Giving Compass' Take:
- Research indicates that employee-sponsored health insurance can't keep up with rising healthcare costs.
- The study shows that women, in particular, experience difficulty affording adequate healthcare. How can employers address this disparity?
- Learn about employer-based care in this donor guide covering healthcare access and affordability.
What is Giving Compass?
We connect donors to learning resources and ways to support community-led solutions. Learn more about us.
Health care is growing less affordable for American adults—particularly women—with employer-sponsored health insurance, research finds.
“In recent years, employer-sponsored health insurance has become less adequate in providing financial protection for all kinds of health care services,” says Avni Gupta, a PhD student in the department of public health policy and management at the New York University School of Global Public Health and the lead author of the analysis in JAMA.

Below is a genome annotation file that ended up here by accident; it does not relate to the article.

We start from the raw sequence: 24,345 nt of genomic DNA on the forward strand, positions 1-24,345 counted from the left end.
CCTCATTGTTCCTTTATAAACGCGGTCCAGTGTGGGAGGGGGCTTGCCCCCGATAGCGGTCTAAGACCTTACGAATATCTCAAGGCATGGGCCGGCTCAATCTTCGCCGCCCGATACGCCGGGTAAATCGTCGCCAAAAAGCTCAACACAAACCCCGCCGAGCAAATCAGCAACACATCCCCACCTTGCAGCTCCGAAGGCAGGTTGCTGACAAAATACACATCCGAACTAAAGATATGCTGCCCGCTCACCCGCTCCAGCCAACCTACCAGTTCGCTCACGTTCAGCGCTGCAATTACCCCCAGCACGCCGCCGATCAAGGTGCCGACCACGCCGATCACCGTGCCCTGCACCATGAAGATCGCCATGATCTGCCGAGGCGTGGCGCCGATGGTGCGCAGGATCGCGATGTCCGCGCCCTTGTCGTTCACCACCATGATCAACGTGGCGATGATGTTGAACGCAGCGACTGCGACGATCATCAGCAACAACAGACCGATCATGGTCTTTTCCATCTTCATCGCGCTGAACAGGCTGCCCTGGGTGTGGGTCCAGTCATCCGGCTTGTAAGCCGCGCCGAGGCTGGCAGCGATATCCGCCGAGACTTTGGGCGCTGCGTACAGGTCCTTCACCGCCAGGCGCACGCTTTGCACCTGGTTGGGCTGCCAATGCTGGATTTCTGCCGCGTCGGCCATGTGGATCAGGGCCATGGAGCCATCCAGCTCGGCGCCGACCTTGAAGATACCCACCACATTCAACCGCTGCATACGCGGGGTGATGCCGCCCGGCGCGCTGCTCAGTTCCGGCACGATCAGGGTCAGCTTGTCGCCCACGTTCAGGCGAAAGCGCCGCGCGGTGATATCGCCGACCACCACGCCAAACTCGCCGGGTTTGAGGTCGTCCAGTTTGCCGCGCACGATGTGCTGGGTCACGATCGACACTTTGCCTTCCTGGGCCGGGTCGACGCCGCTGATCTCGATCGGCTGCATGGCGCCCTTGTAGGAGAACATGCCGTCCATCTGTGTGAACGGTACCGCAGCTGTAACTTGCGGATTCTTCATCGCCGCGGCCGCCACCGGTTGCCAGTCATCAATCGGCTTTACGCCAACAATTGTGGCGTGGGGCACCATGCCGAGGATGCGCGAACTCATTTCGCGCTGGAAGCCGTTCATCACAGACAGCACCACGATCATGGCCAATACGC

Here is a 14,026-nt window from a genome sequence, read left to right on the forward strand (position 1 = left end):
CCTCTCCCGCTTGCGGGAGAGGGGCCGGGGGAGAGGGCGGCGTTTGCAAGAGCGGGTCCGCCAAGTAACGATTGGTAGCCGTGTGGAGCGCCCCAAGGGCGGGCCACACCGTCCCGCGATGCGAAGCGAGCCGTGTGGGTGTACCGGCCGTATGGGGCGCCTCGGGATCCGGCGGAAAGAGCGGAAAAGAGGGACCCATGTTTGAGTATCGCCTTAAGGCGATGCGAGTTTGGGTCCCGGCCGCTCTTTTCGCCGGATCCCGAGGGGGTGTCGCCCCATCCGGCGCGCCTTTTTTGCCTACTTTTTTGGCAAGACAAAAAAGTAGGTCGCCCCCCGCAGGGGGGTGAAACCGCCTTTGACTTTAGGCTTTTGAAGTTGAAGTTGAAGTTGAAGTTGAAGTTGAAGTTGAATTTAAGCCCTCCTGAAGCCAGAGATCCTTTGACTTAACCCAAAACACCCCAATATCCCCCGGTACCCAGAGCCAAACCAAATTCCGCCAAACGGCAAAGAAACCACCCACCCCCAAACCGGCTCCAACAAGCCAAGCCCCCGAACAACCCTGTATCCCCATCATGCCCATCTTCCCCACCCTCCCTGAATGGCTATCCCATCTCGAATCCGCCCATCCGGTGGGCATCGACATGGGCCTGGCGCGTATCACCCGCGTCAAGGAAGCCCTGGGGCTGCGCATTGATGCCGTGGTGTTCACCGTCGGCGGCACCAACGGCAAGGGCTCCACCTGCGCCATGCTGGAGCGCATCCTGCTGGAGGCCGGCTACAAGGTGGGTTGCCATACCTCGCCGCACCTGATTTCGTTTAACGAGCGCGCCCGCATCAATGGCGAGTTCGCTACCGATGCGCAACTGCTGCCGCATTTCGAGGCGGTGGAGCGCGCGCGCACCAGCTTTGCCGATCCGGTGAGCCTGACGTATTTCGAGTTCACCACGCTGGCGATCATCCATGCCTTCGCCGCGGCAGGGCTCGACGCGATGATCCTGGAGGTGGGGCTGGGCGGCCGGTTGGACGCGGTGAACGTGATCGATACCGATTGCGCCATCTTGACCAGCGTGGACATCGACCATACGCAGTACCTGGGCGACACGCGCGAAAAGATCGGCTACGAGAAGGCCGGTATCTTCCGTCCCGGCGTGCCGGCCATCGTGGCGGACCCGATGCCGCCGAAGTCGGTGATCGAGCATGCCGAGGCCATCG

The majority of working-age adults in the United States (61% as of 2019) obtain health insurance coverage through their employers. Despite improvements in employer-sponsored insurance by the Affordable Care Act—including extending parents’ coverage to uninsured young adults, eliminating copays and deductibles for preventive services, and implementing maternal care coverage—health care costs and out-of-pocket expenses have continued to rise.
Using the National Health Interview Survey, a nationally representative annual survey conducted by the Centers for Disease Control and Prevention, the researchers analyzed data from 2000 to 2020 for more than 238,000 adults aged 19 to 64 years who obtained their health care coverage through an employer or union.
Women with employer-sponsored insurance found all types of health care services to be less affordable than men. On average, 3.9% of women and 2.7% of men reported that medical care was unaffordable, 8.1% of women and 5.4% of men said dental care was unaffordable, 5.2% of women and 2.7% of men said prescription medications were unaffordable, and 2.1% of women and 0.8% of men reported that mental health care was unaffordable.
“Lower incomes and higher health care needs among women could be driving these differences in reported affordability,” says Gupta. “Employer-sponsored insurance plans need to redesign their benefit packages to reduce sex-based disparities.”
Read the full article about health insurance costs by Rachel Harrison at Futurity .